The City of London Corporation will become the first UK governing body to run a full fleet of Electric Refuse Collection Vehicles (ERCVs) following recent successful trials of the new technology.
The first of the fleet of five new environmentally friendly trucks arrived at Guildhall, the City Corporation’s HQ, on 4 March.
The vehicles will form the UK’s first zero emission recycling and waste collection fleet and will collect residents’ waste and recycling in the Square Mile.
Designed to make a significant improvement to air quality in the City and advance decarbonisation, the new zero emission fleet will be operated by Veolia, who deliver the City Corporation’s tech-driven recycling and waste collections, street cleansing and ancillary services operations.
This operational first will be achieved using new innovative technologies for both the charging infrastructure and the vehicles, which will collect an estimated 20,000 tonnes of residents’ waste and recycling in the Square Mile over the next 6 years.
To ensure the electricity infrastructure supports local communities, and at the same time provides sufficient charging for the fleet, Veolia has developed a smart charging system. This intelligent solution compares data including shift patterns, available generation and vehicle power requirements, and uses this in an algorithm that automatically determines which vehicles are charged when in the depot.
By using this system, the vehicles are available when needed, local grid power availability is maintained, and future expansion of electrical demands can be met as further decarbonisation measures are introduced.
Other technology includes the use of liquid-cooled permanent magnet drive motors to ensure the ERCV can withstand stop-start environments where high torque is required.
The new 18-tonne and 26-tonne trucks will be powered by 100% recyclable lithium-ion batteries, rather than diesel, and will help with the continued reduction of air pollution in the City.
Designed for urban environments with short routes, the vehicles can complete a full shift on one charge and will start their first rounds this month.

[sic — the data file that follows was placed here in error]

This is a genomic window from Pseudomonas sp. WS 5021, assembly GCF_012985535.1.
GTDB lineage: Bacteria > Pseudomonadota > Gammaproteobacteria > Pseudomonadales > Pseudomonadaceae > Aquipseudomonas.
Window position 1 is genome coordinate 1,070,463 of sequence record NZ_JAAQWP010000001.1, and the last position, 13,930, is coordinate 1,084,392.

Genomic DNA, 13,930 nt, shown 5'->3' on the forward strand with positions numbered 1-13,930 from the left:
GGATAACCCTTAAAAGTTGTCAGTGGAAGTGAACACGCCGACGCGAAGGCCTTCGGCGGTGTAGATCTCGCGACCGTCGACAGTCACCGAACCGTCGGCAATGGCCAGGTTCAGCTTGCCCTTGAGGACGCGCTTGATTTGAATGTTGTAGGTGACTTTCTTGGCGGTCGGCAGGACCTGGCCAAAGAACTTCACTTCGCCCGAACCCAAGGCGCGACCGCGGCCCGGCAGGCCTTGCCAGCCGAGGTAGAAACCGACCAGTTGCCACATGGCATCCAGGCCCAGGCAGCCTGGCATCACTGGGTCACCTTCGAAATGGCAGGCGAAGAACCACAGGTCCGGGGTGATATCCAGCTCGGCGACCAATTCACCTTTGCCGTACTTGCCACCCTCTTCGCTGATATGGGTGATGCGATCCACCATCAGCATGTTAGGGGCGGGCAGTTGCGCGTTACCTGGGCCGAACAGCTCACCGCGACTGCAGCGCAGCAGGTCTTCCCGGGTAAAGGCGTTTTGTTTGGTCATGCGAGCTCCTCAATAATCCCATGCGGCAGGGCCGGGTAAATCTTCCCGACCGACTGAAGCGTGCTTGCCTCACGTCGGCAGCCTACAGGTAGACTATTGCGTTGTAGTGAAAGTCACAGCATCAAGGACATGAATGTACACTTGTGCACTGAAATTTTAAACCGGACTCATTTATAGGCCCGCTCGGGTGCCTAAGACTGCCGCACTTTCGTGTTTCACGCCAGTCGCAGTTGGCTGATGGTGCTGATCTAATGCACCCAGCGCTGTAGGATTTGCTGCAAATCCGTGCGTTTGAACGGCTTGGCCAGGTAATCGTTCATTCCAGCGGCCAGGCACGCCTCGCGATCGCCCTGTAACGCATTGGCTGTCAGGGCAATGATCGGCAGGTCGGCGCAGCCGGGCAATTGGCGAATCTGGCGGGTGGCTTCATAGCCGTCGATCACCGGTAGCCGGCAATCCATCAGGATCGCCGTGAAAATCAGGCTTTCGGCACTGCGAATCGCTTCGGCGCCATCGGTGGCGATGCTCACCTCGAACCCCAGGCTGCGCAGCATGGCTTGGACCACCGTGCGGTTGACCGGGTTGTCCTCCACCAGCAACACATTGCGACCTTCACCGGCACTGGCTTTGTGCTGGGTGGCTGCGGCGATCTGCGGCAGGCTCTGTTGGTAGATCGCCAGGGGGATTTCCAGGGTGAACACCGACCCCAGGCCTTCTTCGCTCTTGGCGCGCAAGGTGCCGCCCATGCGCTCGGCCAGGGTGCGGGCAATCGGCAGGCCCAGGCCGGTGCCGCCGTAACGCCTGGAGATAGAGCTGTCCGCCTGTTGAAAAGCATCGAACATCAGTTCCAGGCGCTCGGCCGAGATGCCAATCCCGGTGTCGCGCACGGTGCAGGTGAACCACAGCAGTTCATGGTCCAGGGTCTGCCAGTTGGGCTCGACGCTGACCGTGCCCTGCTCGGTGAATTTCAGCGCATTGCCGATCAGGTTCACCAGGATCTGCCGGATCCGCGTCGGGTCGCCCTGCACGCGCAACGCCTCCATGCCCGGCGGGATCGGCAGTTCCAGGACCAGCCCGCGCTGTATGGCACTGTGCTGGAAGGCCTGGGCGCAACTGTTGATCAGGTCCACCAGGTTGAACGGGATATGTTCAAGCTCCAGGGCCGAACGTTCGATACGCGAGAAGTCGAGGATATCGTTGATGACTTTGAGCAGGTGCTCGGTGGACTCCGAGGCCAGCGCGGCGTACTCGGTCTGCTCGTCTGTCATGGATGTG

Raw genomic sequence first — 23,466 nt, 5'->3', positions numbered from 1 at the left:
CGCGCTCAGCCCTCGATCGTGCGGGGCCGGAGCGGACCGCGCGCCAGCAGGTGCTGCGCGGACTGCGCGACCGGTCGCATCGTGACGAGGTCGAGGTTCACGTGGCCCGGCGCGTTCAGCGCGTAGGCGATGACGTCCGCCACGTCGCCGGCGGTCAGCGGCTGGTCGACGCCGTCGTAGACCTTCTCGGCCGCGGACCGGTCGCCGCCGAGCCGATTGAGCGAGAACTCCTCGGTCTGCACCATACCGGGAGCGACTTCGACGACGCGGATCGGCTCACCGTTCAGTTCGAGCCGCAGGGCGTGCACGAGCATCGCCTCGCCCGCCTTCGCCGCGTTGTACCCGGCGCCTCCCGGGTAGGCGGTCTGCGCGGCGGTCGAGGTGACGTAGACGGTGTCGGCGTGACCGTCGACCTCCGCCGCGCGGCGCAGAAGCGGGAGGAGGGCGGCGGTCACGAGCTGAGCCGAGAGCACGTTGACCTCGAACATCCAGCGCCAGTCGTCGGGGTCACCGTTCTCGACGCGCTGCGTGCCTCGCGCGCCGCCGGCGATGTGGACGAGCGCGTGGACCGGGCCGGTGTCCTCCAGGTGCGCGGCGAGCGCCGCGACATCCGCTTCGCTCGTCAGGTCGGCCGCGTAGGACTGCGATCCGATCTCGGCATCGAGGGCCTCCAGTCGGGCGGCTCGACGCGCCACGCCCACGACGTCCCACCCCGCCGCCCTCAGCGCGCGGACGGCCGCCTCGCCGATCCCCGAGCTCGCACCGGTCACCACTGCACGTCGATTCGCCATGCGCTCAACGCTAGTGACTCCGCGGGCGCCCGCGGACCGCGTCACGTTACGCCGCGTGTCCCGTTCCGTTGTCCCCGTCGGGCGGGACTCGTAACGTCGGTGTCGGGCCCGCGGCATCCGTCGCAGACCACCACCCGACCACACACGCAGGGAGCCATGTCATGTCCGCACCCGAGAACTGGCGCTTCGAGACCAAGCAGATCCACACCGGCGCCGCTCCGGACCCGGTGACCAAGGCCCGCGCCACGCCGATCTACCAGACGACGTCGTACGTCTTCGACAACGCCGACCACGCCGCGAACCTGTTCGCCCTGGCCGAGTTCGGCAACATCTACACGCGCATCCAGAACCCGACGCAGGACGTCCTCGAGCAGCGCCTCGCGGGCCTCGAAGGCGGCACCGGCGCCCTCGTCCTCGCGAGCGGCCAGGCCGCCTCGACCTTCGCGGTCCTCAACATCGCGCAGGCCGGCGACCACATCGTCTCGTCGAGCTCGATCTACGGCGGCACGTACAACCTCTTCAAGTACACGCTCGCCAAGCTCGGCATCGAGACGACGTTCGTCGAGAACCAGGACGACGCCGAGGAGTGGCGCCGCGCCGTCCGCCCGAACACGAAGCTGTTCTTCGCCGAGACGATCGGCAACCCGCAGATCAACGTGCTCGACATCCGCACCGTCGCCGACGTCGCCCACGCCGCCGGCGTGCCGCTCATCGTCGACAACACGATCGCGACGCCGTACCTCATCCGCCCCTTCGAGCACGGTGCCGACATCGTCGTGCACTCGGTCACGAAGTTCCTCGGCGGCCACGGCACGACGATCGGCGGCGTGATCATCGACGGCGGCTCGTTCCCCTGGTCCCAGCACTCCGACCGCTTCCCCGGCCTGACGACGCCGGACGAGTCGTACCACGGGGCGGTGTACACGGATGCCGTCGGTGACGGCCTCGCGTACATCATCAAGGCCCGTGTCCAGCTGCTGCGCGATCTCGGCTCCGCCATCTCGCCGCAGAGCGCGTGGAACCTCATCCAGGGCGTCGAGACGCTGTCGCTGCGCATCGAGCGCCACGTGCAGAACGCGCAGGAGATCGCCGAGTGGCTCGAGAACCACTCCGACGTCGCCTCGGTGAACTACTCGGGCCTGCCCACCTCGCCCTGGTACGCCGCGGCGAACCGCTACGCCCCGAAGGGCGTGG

The pollution-busting trucks are part of the City Corporation’s plan to ensure at least 90% of the Square Mile meets World Health Organisation guidelines for nitrogen dioxide by 2025.
Chairman of the City of London Corporation’s Environment Committee, Keith Bottomley, said:
“These new vehicles will help to further drive down air pollution in the City and improve the environment. Our fleet vehicles emitted about 400 tonnes of CO2e in 2018/19, so this change of fleet is of great significance.
“We hope this move will encourage local authorities across the country to follow suit in the urgent need to deal with toxic air.
“This pioneering fleet complements the work we’re doing to help businesses consolidate vehicle deliveries and use more hybrid models.
“Air pollution is the largest environmental risk to public health with up to 36,000 people dying prematurely every year in the UK.
“We will continue to take steps to ensure that we are reducing emissions from our entire vehicle fleet, for the benefit of all.”
Pascal Hauret, Managing Director , Municipal for Veolia UK, said:
“At Veolia we work closely with our customers to deliver greener fleet solutions that also offer value for money.
“This new electric solution now opens new possibilities for cleaner air in cities, with the potential of recharging the vehicles using electricity generated from the waste they carry via Energy Recovery Facilities.
“It marks a major step forward towards carbon net zero targets, and highlights how local authorities can drive sustainability by using green solutions to address their environmental challenges.”
The City Corporation is taking a number of bold and ambitious actions to fight back against toxic air in London.
It is piloting the UK’s first 24/7 zero emission street at Beech Street and will turn other parts of the Square Mile into zero-emissions zones by 2022.
New diesel vehicles have been banned from its fleet, where there is a clean market alternative, and it is leading a London-wide crackdown on drivers who leave their engines idling when parked.
The City Corporation’s CityAir app provides over 35,000 Londoners with low pollution travel routes and it has introduced an Emissions Reduction Bill which would give the capital’s local authorities tough new powers to tackle air pollution caused by boilers, construction machinery and diesel generators.
And the governing body has recently launched an ambitious Climate Action Strategy, which will make the Square Mile net zero carbon-emission by 2040, 10 years earlier than government goals. As part of the plans, the City Corporation, has committed to achieve net zero carbon emissions from its own operations by 2027 and 2040 across its investments and supply chain.